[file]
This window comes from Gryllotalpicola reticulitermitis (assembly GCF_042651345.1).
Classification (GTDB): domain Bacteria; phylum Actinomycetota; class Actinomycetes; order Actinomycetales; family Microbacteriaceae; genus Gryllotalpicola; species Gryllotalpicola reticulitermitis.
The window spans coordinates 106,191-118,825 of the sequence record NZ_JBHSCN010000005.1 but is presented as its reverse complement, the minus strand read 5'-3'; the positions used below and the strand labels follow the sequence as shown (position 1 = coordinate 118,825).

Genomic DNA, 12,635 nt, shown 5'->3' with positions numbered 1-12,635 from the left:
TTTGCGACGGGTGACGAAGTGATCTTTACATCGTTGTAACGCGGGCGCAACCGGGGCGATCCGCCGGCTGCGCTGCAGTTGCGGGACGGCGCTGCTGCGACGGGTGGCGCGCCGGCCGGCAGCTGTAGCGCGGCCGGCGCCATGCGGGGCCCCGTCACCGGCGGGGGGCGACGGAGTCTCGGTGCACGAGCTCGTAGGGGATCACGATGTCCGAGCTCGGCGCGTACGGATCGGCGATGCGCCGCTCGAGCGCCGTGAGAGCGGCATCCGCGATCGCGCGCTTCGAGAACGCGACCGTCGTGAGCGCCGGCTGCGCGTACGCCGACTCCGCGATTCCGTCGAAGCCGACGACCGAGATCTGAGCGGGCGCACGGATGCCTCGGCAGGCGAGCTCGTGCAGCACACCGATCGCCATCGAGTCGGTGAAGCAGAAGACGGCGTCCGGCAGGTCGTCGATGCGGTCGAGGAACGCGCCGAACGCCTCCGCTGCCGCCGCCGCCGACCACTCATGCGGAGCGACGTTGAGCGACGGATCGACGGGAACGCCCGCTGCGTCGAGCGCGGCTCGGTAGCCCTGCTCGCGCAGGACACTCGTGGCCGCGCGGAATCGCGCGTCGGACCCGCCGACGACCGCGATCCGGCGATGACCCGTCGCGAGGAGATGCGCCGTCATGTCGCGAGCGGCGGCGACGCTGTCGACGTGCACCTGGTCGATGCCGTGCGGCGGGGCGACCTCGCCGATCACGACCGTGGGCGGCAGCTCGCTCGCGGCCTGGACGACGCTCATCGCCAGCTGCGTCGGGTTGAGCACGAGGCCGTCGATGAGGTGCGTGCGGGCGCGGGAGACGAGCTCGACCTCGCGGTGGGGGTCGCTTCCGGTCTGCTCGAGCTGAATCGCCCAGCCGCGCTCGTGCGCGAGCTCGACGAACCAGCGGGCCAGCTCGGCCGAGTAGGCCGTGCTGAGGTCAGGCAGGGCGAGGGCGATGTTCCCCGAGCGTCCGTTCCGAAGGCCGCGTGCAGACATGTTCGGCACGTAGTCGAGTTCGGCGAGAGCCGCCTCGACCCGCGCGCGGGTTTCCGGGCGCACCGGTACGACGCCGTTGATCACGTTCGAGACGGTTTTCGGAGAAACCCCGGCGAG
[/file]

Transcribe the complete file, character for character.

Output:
This window comes from Gryllotalpicola reticulitermitis (assembly GCF_042651345.1).
Classification (GTDB): domain Bacteria; phylum Actinomycetota; class Actinomycetes; order Actinomycetales; family Microbacteriaceae; genus Gryllotalpicola; species Gryllotalpicola reticulitermitis.
The window spans coordinates 106,191-118,825 of the sequence record NZ_JBHSCN010000005.1 but is presented as its reverse complement, the minus strand read 5'-3'; the positions used below and the strand labels follow the sequence as shown (position 1 = coordinate 118,825).

Genomic DNA, 12,635 nt, shown 5'->3' with positions numbered 1-12,635 from the left:
TTTGCGACGGGTGACGAAGTGATCTTTACATCGTTGTAACGCGGGCGCAACCGGGGCGATCCGCCGGCTGCGCTGCAGTTGCGGGACGGCGCTGCTGCGACGGGTGGCGCGCCGGCCGGCAGCTGTAGCGCGGCCGGCGCCATGCGGGGCCCCGTCACCGGCGGGGGGCGACGGAGTCTCGGTGCACGAGCTCGTAGGGGATCACGATGTCCGAGCTCGGCGCGTACGGATCGGCGATGCGCCGCTCGAGCGCCGTGAGAGCGGCATCCGCGATCGCGCGCTTCGAGAACGCGACCGTCGTGAGCGCCGGCTGCGCGTACGCCGACTCCGCGATTCCGTCGAAGCCGACGACCGAGATCTGAGCGGGCGCACGGATGCCTCGGCAGGCGAGCTCGTGCAGCACACCGATCGCCATCGAGTCGGTGAAGCAGAAGACGGCGTCCGGCAGGTCGTCGATGCGGTCGAGGAACGCGCCGAACGCCTCCGCTGCCGCCGCCGCCGACCACTCATGCGGAGCGACGTTGAGCGACGGATCGACGGGAACGCCCGCTGCGTCGAGCGCGGCTCGGTAGCCCTGCTCGCGCAGGACACTCGTGGCCGCGCGGAATCGCGCGTCGGACCCGCCGACGACCGCGATCCGGCGATGACCCGTCGCGAGGAGATGCGCCGTCATGTCGCGAGCGGCGGCGACGCTGTCGACGTGCACCTGGTCGATGCCGTGCGGCGGGGCGACCTCGCCGATCACGACCGTGGGCGGCAGCTCGCTCGCGGCCTGGACGACGCTCATCGCCAGCTGCGTCGGGTTGAGCACGAGGCCGTCGATGAGGTGCGTGCGGGCGCGGGAGACGAGCTCGACCTCGCGGTGGGGGTCGCTTCCGGTCTGCTCGAGCTGAATCGCCCAGCCGCGCTCGTGCGCGAGCTCGACGAACCAGCGGGCCAGCTCGGCCGAGTAGGCCGTGCTGAGGTCAGGCAGGGCGAGGGCGATGTTCCCCGAGCGTCCGTTCCGAAGGCCGCGTGCAGACATGTTCGGCACGTAGTCGAGTTCGGCGAGAGCCGCCTCGACCCGCGCGCGGGTTTCCGGGCGCACCGGTACGACGCCGTTGATCACGTTCGAGACGGTTTTCGGAGAAACCCCGGCGAG